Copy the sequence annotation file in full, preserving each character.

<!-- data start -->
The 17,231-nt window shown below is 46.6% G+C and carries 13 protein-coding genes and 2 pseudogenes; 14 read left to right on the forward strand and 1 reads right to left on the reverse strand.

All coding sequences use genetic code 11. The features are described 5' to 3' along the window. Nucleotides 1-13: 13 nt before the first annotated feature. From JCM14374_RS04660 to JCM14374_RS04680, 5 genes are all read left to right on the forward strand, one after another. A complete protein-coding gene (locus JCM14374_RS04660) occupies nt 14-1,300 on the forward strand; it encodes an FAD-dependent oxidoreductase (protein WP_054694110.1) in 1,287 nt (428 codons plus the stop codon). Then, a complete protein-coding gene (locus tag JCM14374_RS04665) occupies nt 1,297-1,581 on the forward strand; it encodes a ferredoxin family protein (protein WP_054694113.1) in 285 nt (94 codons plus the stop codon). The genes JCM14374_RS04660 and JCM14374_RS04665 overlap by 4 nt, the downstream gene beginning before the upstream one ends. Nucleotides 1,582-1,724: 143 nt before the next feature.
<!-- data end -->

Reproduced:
The 17,231-nt window shown below is 46.6% G+C and carries 13 protein-coding genes and 2 pseudogenes; 14 read left to right on the forward strand and 1 reads right to left on the reverse strand.

All coding sequences use genetic code 11. The features are described 5' to 3' along the window. Nucleotides 1-13: 13 nt before the first annotated feature. From JCM14374_RS04660 to JCM14374_RS04680, 5 genes are all read left to right on the forward strand, one after another. A complete protein-coding gene (locus JCM14374_RS04660) occupies nt 14-1,300 on the forward strand; it encodes an FAD-dependent oxidoreductase (protein WP_054694110.1) in 1,287 nt (428 codons plus the stop codon). Then, a complete protein-coding gene (locus tag JCM14374_RS04665) occupies nt 1,297-1,581 on the forward strand; it encodes a ferredoxin family protein (protein WP_054694113.1) in 285 nt (94 codons plus the stop codon). The genes JCM14374_RS04660 and JCM14374_RS04665 overlap by 4 nt, the downstream gene beginning before the upstream one ends. Nucleotides 1,582-1,724: 143 nt before the next feature.